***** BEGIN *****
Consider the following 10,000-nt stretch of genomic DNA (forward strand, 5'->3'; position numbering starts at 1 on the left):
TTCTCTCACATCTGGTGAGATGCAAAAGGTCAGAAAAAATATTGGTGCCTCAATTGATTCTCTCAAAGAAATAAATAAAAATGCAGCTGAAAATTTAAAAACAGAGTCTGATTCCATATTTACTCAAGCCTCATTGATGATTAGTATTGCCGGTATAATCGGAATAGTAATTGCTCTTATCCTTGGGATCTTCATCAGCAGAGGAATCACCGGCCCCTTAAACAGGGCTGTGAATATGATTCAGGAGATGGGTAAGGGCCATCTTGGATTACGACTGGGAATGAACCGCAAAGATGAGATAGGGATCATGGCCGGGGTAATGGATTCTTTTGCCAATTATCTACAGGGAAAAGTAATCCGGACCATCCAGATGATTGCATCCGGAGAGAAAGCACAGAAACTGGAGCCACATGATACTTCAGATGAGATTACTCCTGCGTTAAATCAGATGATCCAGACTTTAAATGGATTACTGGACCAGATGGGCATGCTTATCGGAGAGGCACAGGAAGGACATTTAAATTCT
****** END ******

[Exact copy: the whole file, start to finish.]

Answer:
Consider the following 10,000-nt stretch of genomic DNA (forward strand, 5'->3'; position numbering starts at 1 on the left):
TTCTCTCACATCTGGTGAGATGCAAAAGGTCAGAAAAAATATTGGTGCCTCAATTGATTCTCTCAAAGAAATAAATAAAAATGCAGCTGAAAATTTAAAAACAGAGTCTGATTCCATATTTACTCAAGCCTCATTGATGATTAGTATTGCCGGTATAATCGGAATAGTAATTGCTCTTATCCTTGGGATCTTCATCAGCAGAGGAATCACCGGCCCCTTAAACAGGGCTGTGAATATGATTCAGGAGATGGGTAAGGGCCATCTTGGATTACGACTGGGAATGAACCGCAAAGATGAGATAGGGATCATGGCCGGGGTAATGGATTCTTTTGCCAATTATCTACAGGGAAAAGTAATCCGGACCATCCAGATGATTGCATCCGGAGAGAAAGCACAGAAACTGGAGCCACATGATACTTCAGATGAGATTACTCCTGCGTTAAATCAGATGATCCAGACTTTAAATGGATTACTGGACCAGATGGGCATGCTTATCGGAGAGGCACAGGAAGGACATTTAAATTCT